Monday, December 12, 2016


 Decorations at Ollie's house   Laurie Fox Pessemier   Acrylic/canvas  14 x 20"  35 x 50cm  BUY

Wreath on our Door  Laurie Fox Pessemier   Acrylic/canvas   20 x 14"  35 x 50cm  BUY

three Holiday prints


Harika has been waking me up at 5-something every morning.  I take her out, on the leash, in the dark.   She can’t go out alone because there are nocturnal animals which have been killing the chickens and rabbits.  All the rabbits are dead, and at least a half-dozen chickens are gone (commemorated by piles of feathers).  We’re not sure it’s a fox or a wolf, but in any case, our “salon” dog isn’t equipped to deal with either of them.

Harika races off the porch, down the stairs into the side yard.  There has been very heavy frost these last few days, and grass gelato crunches under my shoes.  It’s slippery.  We run up the side yard.  She sniffs and I look up at the many stars.   It’s perfectly clear these cold mornings.

At Ollie, the beagle’s, house they have the most extraordinary Christmas lights.   It looks as if small green stars are surrounding the house.  I think they are projected.   Once dawn breaks, it is impossible to see them anymore.  They also have a tree and comet decoration.  The comet is a popular motif here, I suspect it represents the “star in the east”.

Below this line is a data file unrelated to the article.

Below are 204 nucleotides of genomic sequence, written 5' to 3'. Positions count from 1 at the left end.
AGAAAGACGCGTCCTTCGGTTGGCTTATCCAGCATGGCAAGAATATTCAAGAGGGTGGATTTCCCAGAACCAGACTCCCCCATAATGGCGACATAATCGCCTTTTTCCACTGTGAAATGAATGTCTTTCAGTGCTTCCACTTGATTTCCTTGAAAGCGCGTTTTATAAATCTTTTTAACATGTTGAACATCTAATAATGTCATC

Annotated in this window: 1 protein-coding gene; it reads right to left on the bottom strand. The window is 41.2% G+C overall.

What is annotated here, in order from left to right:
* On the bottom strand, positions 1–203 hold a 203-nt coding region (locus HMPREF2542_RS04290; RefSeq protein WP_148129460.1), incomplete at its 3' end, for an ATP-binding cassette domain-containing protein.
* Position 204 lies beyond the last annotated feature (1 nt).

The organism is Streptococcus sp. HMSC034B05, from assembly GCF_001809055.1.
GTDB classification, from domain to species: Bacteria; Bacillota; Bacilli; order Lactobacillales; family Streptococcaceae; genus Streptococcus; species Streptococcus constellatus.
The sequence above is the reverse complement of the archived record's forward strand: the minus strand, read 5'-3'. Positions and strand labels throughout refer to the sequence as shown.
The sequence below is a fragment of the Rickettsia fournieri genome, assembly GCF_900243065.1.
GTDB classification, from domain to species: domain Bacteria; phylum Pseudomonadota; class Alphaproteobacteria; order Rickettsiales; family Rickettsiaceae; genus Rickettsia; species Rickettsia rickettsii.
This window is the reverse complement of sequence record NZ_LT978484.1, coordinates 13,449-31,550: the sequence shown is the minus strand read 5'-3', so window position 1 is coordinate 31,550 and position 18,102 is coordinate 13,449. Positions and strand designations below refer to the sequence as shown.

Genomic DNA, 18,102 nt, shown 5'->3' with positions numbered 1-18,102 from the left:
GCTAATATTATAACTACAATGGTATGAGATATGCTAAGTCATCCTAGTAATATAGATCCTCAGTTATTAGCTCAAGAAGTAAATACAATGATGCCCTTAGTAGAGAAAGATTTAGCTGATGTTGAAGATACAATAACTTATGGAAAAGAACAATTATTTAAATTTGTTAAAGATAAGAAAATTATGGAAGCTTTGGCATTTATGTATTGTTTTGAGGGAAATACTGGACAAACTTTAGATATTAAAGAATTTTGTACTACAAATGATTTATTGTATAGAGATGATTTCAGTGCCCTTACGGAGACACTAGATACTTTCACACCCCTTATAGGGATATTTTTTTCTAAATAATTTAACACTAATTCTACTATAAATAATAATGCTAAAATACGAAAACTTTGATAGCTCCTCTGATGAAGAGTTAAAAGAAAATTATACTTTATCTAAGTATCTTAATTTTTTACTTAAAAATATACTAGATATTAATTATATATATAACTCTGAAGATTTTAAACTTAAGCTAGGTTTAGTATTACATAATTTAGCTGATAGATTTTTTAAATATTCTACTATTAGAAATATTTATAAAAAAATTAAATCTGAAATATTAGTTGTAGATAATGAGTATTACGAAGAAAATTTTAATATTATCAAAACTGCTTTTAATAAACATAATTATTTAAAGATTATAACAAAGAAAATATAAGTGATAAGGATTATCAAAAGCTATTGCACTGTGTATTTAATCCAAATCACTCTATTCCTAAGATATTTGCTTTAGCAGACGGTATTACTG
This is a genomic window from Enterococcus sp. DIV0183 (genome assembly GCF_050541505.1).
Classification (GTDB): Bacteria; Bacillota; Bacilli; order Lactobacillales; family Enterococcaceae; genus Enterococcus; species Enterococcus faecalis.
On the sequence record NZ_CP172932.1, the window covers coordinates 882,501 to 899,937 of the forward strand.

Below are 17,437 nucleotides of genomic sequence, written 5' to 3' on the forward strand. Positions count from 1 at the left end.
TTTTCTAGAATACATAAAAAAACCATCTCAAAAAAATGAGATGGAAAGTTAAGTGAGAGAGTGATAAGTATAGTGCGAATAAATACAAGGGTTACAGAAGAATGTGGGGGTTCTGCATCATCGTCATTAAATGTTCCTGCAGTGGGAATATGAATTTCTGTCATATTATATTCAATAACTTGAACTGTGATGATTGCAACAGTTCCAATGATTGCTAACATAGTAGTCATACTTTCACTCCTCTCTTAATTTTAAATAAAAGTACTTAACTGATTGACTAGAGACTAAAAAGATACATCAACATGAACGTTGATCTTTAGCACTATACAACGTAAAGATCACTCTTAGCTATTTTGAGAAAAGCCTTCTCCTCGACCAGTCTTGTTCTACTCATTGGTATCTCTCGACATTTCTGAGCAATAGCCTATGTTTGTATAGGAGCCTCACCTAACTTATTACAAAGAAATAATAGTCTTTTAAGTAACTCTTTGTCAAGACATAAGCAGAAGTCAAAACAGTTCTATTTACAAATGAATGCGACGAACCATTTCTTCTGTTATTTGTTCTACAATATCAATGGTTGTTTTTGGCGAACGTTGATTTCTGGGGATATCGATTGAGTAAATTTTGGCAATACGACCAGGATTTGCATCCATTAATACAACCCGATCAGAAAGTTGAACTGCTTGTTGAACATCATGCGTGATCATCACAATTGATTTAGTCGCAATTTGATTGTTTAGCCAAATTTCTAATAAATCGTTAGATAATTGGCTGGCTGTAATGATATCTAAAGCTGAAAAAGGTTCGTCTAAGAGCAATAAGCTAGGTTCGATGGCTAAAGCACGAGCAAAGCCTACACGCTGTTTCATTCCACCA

I love the idea of a star in the East. I’d like to go East this winter, but I think we will be going to Sicily for January and February.   We’ve found a good spot, nearly on the water, within our budget.   We had considered Naples, but the Sicily gig looks nicer, is cheaper, and will likely be warmer.
Harika will be close to her home country of Tunisia.   We’ll be in Palermo, and make trips around the island from there.

Our Sicilian friend strongly recommended Catania: “it’s the more oriental part of Sicily”.   It’s always good to have someone in the know.  

One of our classmates last week conveyed that very idea.  From Mali, he wanted to know who was the “Capo Villaggio” here – the Headman, the brains of the neighborhood.  In all the villages of Mali, there was one person who knew everyone.  He was the fellow who knew what apartments were available, what families needed help, or where to find a job.    Our teacher tried to explain how those were elected, more “legal” positions in Italy.   It was a complex subject.

After class, we talked about the need for a Capo Villaggio in our area.  “Maybe that’s why you’re here,” I told him, “to introduce that very idea to Italy”.   

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